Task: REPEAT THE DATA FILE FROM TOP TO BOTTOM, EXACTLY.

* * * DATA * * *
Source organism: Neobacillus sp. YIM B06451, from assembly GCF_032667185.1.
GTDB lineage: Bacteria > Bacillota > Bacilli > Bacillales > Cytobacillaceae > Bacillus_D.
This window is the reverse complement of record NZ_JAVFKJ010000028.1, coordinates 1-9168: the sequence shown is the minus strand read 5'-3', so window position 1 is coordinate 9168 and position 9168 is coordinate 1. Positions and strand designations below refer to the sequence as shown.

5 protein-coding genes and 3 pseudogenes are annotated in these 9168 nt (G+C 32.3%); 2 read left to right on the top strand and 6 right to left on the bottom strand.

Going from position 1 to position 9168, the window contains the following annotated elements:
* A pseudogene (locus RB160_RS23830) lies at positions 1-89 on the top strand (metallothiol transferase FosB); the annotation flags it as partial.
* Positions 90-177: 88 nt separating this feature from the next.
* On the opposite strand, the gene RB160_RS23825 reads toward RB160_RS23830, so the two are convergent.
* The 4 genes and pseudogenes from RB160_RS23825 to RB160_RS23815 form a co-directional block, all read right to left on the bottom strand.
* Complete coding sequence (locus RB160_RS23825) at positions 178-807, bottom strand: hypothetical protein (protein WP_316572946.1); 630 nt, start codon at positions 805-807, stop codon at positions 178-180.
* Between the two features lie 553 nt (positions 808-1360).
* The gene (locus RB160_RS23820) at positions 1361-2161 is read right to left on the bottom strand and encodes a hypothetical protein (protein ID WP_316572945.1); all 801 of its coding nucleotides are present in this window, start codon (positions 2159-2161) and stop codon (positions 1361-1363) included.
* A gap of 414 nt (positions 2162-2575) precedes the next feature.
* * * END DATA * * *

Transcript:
Source organism: Neobacillus sp. YIM B06451, from assembly GCF_032667185.1.
GTDB lineage: Bacteria > Bacillota > Bacilli > Bacillales > Cytobacillaceae > Bacillus_D.
This window is the reverse complement of record NZ_JAVFKJ010000028.1, coordinates 1-9168: the sequence shown is the minus strand read 5'-3', so window position 1 is coordinate 9168 and position 9168 is coordinate 1. Positions and strand designations below refer to the sequence as shown.

5 protein-coding genes and 3 pseudogenes are annotated in these 9168 nt (G+C 32.3%); 2 read left to right on the top strand and 6 right to left on the bottom strand.

Going from position 1 to position 9168, the window contains the following annotated elements:
* A pseudogene (locus RB160_RS23830) lies at positions 1-89 on the top strand (metallothiol transferase FosB); the annotation flags it as partial.
* Positions 90-177: 88 nt separating this feature from the next.
* On the opposite strand, the gene RB160_RS23825 reads toward RB160_RS23830, so the two are convergent.
* The 4 genes and pseudogenes from RB160_RS23825 to RB160_RS23815 form a co-directional block, all read right to left on the bottom strand.
* Complete coding sequence (locus RB160_RS23825) at positions 178-807, bottom strand: hypothetical protein (protein WP_316572946.1); 630 nt, start codon at positions 805-807, stop codon at positions 178-180.
* Between the two features lie 553 nt (positions 808-1360).
* The gene (locus RB160_RS23820) at positions 1361-2161 is read right to left on the bottom strand and encodes a hypothetical protein (protein ID WP_316572945.1); all 801 of its coding nucleotides are present in this window, start codon (positions 2159-2161) and stop codon (positions 1361-1363) included.
* A gap of 414 nt (positions 2162-2575) precedes the next feature.